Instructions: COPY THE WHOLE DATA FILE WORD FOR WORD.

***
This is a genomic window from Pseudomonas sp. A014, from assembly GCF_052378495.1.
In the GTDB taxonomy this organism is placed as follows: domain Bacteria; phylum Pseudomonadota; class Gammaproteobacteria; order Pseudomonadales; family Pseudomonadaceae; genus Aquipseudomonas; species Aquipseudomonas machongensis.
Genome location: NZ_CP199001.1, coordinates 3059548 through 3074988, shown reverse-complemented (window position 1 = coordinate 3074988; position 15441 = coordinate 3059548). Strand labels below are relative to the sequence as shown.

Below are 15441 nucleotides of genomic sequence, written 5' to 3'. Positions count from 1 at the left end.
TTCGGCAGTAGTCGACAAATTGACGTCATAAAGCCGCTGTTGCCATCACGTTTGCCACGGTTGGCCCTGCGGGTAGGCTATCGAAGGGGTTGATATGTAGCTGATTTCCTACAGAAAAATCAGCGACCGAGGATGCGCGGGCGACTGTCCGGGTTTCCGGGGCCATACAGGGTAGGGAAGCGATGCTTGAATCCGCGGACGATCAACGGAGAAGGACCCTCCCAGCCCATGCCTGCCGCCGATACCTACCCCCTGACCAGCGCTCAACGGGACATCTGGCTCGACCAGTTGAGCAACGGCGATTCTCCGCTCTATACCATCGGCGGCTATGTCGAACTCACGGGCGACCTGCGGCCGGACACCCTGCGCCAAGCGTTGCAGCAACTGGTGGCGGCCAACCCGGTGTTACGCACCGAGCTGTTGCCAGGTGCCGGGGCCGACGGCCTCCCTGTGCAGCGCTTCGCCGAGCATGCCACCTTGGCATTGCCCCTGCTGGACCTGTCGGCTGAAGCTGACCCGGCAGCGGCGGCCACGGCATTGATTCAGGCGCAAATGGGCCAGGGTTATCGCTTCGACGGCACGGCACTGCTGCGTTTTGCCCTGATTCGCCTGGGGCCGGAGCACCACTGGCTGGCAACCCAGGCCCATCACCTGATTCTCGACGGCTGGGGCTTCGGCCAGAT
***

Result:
This is a genomic window from Pseudomonas sp. A014, from assembly GCF_052378495.1.
In the GTDB taxonomy this organism is placed as follows: domain Bacteria; phylum Pseudomonadota; class Gammaproteobacteria; order Pseudomonadales; family Pseudomonadaceae; genus Aquipseudomonas; species Aquipseudomonas machongensis.
Genome location: NZ_CP199001.1, coordinates 3059548 through 3074988, shown reverse-complemented (window position 1 = coordinate 3074988; position 15441 = coordinate 3059548). Strand labels below are relative to the sequence as shown.

Below are 15441 nucleotides of genomic sequence, written 5' to 3'. Positions count from 1 at the left end.
TTCGGCAGTAGTCGACAAATTGACGTCATAAAGCCGCTGTTGCCATCACGTTTGCCACGGTTGGCCCTGCGGGTAGGCTATCGAAGGGGTTGATATGTAGCTGATTTCCTACAGAAAAATCAGCGACCGAGGATGCGCGGGCGACTGTCCGGGTTTCCGGGGCCATACAGGGTAGGGAAGCGATGCTTGAATCCGCGGACGATCAACGGAGAAGGACCCTCCCAGCCCATGCCTGCCGCCGATACCTACCCCCTGACCAGCGCTCAACGGGACATCTGGCTCGACCAGTTGAGCAACGGCGATTCTCCGCTCTATACCATCGGCGGCTATGTCGAACTCACGGGCGACCTGCGGCCGGACACCCTGCGCCAAGCGTTGCAGCAACTGGTGGCGGCCAACCCGGTGTTACGCACCGAGCTGTTGCCAGGTGCCGGGGCCGACGGCCTCCCTGTGCAGCGCTTCGCCGAGCATGCCACCTTGGCATTGCCCCTGCTGGACCTGTCGGCTGAAGCTGACCCGGCAGCGGCGGCCACGGCATTGATTCAGGCGCAAATGGGCCAGGGTTATCGCTTCGACGGCACGGCACTGCTGCGTTTTGCCCTGATTCGCCTGGGGCCGGAGCACCACTGGCTGGCAACCCAGGCCCATCACCTGATTCTCGACGGCTGGGGCTTCGGCCAGAT